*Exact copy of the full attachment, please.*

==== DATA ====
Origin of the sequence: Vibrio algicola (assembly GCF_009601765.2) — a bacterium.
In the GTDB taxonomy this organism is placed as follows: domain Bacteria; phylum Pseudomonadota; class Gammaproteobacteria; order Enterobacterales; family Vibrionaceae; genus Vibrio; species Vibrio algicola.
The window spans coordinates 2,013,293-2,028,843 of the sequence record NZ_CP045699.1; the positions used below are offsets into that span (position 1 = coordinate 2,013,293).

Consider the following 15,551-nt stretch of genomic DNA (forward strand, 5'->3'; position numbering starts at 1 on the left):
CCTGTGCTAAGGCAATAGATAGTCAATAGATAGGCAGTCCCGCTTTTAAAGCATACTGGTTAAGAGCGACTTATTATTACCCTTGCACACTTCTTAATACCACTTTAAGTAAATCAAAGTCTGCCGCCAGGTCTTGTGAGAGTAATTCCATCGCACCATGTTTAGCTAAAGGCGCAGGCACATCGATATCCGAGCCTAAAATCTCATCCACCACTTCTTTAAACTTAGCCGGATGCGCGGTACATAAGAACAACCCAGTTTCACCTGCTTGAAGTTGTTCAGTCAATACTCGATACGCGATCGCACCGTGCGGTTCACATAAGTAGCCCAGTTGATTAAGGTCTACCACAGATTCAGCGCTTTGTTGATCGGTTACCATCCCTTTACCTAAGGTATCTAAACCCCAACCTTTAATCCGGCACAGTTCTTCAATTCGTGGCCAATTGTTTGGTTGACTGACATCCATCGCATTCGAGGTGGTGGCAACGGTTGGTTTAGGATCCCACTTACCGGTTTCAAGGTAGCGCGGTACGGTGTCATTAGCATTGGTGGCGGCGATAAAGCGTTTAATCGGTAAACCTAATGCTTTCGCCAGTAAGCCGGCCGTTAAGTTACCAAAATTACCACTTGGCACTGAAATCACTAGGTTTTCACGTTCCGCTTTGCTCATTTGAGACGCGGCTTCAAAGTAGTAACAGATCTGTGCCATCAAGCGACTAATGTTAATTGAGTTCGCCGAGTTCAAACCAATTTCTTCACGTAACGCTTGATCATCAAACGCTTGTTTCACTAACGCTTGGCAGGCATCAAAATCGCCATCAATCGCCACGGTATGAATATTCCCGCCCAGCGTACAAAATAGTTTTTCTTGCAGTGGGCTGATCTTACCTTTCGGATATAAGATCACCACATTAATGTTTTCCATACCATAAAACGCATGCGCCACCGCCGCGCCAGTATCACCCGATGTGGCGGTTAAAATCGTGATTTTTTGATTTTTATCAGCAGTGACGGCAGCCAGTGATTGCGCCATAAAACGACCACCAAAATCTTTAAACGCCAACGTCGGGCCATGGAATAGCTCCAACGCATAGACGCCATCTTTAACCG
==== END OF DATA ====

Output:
Origin of the sequence: Vibrio algicola (assembly GCF_009601765.2) — a bacterium.
In the GTDB taxonomy this organism is placed as follows: domain Bacteria; phylum Pseudomonadota; class Gammaproteobacteria; order Enterobacterales; family Vibrionaceae; genus Vibrio; species Vibrio algicola.
The window spans coordinates 2,013,293-2,028,843 of the sequence record NZ_CP045699.1; the positions used below are offsets into that span (position 1 = coordinate 2,013,293).

Consider the following 15,551-nt stretch of genomic DNA (forward strand, 5'->3'; position numbering starts at 1 on the left):
CCTGTGCTAAGGCAATAGATAGTCAATAGATAGGCAGTCCCGCTTTTAAAGCATACTGGTTAAGAGCGACTTATTATTACCCTTGCACACTTCTTAATACCACTTTAAGTAAATCAAAGTCTGCCGCCAGGTCTTGTGAGAGTAATTCCATCGCACCATGTTTAGCTAAAGGCGCAGGCACATCGATATCCGAGCCTAAAATCTCATCCACCACTTCTTTAAACTTAGCCGGATGCGCGGTACATAAGAACAACCCAGTTTCACCTGCTTGAAGTTGTTCAGTCAATACTCGATACGCGATCGCACCGTGCGGTTCACATAAGTAGCCCAGTTGATTAAGGTCTACCACAGATTCAGCGCTTTGTTGATCGGTTACCATCCCTTTACCTAAGGTATCTAAACCCCAACCTTTAATCCGGCACAGTTCTTCAATTCGTGGCCAATTGTTTGGTTGACTGACATCCATCGCATTCGAGGTGGTGGCAACGGTTGGTTTAGGATCCCACTTACCGGTTTCAAGGTAGCGCGGTACGGTGTCATTAGCATTGGTGGCGGCGATAAAGCGTTTAATCGGTAAACCTAATGCTTTCGCCAGTAAGCCGGCCGTTAAGTTACCAAAATTACCACTTGGCACTGAAATCACTAGGTTTTCACGTTCCGCTTTGCTCATTTGAGACGCGGCTTCAAAGTAGTAACAGATCTGTGCCATCAAGCGACTAATGTTAATTGAGTTCGCCGAGTTCAAACCAATTTCTTCACGTAACGCTTGATCATCAAACGCTTGTTTCACTAACGCTTGGCAGGCATCAAAATCGCCATCAATCGCCACGGTATGAATATTCCCGCCCAGCGTACAAAATAGTTTTTCTTGCAGTGGGCTGATCTTACCTTTCGGATATAAGATCACCACATTAATGTTTTCCATACCATAAAACGCATGCGCCACCGCCGCGCCAGTATCACCCGATGTGGCGGTTAAAATCGTGATTTTTTGATTTTTATCAGCAGTGACGGCAGCCAGTGATTGCGCCATAAAACGACCACCAAAATCTTTAAACGCCAACGTCGGGCCATGGAATAGCTCCAACGCATAGACGCCATCTTTAACCG